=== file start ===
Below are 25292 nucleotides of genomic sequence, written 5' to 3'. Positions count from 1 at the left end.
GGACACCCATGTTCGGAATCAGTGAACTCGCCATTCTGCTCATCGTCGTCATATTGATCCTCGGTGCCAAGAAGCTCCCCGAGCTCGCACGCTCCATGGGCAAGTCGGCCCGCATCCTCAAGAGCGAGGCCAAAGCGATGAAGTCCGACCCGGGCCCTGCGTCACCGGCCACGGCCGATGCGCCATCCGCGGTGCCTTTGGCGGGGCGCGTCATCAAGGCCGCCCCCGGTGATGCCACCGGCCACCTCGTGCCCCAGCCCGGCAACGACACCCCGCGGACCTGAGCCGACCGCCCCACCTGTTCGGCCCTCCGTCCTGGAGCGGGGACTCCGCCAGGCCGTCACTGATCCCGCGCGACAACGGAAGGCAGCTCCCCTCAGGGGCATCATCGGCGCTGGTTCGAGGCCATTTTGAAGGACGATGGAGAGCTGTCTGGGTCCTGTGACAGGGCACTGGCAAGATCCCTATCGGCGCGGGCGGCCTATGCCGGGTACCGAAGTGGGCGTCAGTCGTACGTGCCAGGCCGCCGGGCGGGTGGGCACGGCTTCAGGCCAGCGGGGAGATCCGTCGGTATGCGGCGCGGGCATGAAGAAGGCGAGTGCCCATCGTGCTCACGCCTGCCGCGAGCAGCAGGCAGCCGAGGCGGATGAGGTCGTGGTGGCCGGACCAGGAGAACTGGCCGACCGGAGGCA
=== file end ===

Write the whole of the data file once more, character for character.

Below are 25292 nucleotides of genomic sequence, written 5' to 3'. Positions count from 1 at the left end.
GGACACCCATGTTCGGAATCAGTGAACTCGCCATTCTGCTCATCGTCGTCATATTGATCCTCGGTGCCAAGAAGCTCCCCGAGCTCGCACGCTCCATGGGCAAGTCGGCCCGCATCCTCAAGAGCGAGGCCAAAGCGATGAAGTCCGACCCGGGCCCTGCGTCACCGGCCACGGCCGATGCGCCATCCGCGGTGCCTTTGGCGGGGCGCGTCATCAAGGCCGCCCCCGGTGATGCCACCGGCCACCTCGTGCCCCAGCCCGGCAACGACACCCCGCGGACCTGAGCCGACCGCCCCACCTGTTCGGCCCTCCGTCCTGGAGCGGGGACTCCGCCAGGCCGTCACTGATCCCGCGCGACAACGGAAGGCAGCTCCCCTCAGGGGCATCATCGGCGCTGGTTCGAGGCCATTTTGAAGGACGATGGAGAGCTGTCTGGGTCCTGTGACAGGGCACTGGCAAGATCCCTATCGGCGCGGGCGGCCTATGCCGGGTACCGAAGTGGGCGTCAGTCGTACGTGCCAGGCCGCCGGGCGGGTGGGCACGGCTTCAGGCCAGCGGGGAGATCCGTCGGTATGCGGCGCGGGCATGAAGAAGGCGAGTGCCCATCGTGCTCACGCCTGCCGCGAGCAGCAGGCAGCCGAGGCGGATGAGGTCGTGGTGGCCGGACCAGGAGAACTGGCCGACCGGAGGCA